While Aquaman and Atlantis reach out to the surface world, it doesn't go quite as it seems as Black Manta has a few tricks up his sleeve in order to get revenge on the King of Atlantis, who allegedly killed his father.
For a first issue, we sure do get one fantastic fight scene, that helps set up the first arc for the book. The age-old rivalry of Black Manta versus Aquaman is refueled here, and this is just the beginning. I really like the fact that Dan Abnett and Brad Walker lay out this dynamic between characters right off the bat. Manta and Aquaman's hatred towards each other is decades old and always makes for an interesting story.
One of the things that hurts and helps the issue, depending on if the reader is new to Aquaman or not, is how this issue pushes forward the lore of Atlantis while building a contemporary story about Atlantis trying to make themselves a part of the surface world. It's an intriguing story, and it's great world building. It makes the world of Aquaman feel larger.
Penciller Brad Walker, inker Andrew Hennessey, and colorist Gabe Eltaeb deliver a visually entertaining book as well. There were a few moments were "camera placement" was a little odd, like when we could see right up Aquaman's nose, but overall, this artistic team is doing some impressive things. The action sequences are full of movement and really engross the reader, and Eltaeb's colors are dynamic. This is one impressive looking book.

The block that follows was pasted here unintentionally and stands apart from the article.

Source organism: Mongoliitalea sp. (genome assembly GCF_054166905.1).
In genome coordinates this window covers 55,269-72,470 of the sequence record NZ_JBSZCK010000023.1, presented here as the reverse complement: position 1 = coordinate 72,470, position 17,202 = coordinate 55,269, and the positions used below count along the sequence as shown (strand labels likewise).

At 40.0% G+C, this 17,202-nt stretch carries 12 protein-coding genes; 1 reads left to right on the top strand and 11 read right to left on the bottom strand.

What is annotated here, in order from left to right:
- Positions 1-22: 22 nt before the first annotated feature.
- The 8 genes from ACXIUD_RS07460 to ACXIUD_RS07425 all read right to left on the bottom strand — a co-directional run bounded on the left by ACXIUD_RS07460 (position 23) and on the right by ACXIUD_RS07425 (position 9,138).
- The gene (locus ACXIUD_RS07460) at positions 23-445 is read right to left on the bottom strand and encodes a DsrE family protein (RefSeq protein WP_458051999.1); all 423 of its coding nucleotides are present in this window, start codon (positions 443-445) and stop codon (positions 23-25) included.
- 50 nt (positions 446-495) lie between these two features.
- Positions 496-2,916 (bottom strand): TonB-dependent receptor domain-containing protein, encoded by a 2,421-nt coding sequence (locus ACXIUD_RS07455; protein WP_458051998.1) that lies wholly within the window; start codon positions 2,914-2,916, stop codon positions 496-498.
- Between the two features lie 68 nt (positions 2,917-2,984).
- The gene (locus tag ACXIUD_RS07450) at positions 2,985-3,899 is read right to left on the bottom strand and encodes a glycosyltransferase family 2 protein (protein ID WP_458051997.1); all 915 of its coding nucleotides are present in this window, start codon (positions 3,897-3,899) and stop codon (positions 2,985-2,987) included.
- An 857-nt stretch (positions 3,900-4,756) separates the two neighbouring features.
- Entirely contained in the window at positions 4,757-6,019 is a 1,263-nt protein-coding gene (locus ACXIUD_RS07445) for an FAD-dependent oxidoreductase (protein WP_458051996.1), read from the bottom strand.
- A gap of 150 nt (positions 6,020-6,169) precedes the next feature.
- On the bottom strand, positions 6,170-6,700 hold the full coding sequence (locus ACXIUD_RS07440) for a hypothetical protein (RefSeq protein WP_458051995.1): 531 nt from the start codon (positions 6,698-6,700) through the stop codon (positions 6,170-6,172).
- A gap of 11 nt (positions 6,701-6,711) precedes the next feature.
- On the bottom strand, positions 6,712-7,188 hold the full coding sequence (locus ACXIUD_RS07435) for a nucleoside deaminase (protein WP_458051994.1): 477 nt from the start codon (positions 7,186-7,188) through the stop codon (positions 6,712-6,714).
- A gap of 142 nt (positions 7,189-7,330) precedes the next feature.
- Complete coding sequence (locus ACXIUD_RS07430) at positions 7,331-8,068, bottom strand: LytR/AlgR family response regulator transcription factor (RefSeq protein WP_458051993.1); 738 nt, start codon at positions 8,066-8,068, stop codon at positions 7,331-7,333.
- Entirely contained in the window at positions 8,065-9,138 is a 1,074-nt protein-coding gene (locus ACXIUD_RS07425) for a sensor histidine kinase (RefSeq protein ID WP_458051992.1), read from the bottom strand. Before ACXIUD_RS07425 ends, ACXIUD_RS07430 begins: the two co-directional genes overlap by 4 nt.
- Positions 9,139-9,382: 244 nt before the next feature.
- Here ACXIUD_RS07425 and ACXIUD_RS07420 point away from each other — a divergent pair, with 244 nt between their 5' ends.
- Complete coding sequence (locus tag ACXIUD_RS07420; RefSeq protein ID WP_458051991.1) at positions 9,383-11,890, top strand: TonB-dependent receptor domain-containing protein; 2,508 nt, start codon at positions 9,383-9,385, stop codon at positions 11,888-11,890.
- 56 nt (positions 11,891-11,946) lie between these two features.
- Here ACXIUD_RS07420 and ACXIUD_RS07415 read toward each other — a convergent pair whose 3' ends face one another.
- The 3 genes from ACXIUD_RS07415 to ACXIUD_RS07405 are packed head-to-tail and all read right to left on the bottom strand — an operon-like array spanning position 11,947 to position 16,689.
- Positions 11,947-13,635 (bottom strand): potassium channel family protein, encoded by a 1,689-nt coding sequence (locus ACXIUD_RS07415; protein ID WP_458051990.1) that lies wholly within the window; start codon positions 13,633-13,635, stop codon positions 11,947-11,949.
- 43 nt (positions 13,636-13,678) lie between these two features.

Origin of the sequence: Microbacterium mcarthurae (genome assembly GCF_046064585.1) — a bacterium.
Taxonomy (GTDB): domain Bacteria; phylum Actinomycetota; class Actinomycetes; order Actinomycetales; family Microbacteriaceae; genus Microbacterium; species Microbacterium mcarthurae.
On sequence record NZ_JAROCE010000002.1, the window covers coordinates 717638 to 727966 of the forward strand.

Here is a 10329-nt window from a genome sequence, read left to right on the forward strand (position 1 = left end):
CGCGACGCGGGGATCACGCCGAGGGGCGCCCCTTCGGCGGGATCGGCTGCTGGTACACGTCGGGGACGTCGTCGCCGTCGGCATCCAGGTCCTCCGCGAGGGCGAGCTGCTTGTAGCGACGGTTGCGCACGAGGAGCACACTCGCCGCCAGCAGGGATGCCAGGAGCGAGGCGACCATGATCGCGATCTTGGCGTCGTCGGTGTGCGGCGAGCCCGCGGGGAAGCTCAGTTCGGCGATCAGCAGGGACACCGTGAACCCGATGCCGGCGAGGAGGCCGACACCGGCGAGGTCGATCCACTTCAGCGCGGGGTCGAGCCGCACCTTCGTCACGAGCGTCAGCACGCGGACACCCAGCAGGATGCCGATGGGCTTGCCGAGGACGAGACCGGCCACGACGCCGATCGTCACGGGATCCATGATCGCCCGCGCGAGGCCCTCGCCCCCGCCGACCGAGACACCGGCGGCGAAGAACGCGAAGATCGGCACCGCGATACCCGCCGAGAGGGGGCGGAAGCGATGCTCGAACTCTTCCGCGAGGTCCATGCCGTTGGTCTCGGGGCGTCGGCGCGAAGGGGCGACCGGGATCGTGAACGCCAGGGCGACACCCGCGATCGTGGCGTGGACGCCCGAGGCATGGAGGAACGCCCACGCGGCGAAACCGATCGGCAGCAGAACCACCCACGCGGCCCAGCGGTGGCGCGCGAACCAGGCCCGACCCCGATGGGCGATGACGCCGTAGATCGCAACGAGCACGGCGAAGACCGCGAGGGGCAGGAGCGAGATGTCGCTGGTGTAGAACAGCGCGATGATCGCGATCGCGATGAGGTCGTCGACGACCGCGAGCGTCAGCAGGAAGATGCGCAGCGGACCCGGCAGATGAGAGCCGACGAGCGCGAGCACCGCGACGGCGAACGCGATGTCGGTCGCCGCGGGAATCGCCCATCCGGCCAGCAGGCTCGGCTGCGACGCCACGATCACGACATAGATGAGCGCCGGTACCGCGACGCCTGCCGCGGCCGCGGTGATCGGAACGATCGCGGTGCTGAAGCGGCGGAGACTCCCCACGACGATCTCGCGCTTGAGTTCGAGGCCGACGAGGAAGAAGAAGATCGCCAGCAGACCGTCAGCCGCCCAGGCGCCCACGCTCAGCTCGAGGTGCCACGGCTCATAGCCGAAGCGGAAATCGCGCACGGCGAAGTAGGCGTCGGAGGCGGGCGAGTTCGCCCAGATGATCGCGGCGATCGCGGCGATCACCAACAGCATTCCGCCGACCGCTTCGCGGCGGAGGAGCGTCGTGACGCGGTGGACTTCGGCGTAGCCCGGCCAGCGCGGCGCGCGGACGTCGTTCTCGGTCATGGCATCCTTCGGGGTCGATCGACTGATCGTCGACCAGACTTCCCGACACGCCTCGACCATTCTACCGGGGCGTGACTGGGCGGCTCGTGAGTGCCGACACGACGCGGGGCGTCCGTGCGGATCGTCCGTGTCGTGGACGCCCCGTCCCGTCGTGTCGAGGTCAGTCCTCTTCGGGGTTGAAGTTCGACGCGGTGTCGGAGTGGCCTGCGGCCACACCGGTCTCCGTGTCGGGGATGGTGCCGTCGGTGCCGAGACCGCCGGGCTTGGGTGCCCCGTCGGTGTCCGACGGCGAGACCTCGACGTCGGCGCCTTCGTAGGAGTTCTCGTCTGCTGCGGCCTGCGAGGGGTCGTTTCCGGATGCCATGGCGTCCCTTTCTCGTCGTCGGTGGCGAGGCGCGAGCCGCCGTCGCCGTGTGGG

There are a few problems within the first issue. It comes off more about Atlantis and the undersea city trying to befriend the surface world. This is their first attempt to unite the worlds, and obviously, it doesn't go well. The issue isn't as much about Aquaman. He's the back-piece to what's happening. New readers may be a bit turned off by this, while longtime readers will find what's going on a bit more refreshing. It's a double-edged sword. If this were the start of a new arc, at least after the first story, this wouldn't be a problem at all. In addition, it's a bit of a slow start for the issue. About halfway through, it really picks up pace, but the opening could be a bit of a turn-off for some.
This first issue may not be the best jumping-on point for new readers because the focus is more geared towards Atlantis rather than exploring just who Aquaman is, but it's still a great read. Aquaman fans will find themselves enjoying this book, as it plays better to people who have a prior background knowledge of the character and his world. It's a solid issue, and I recommend picking it up.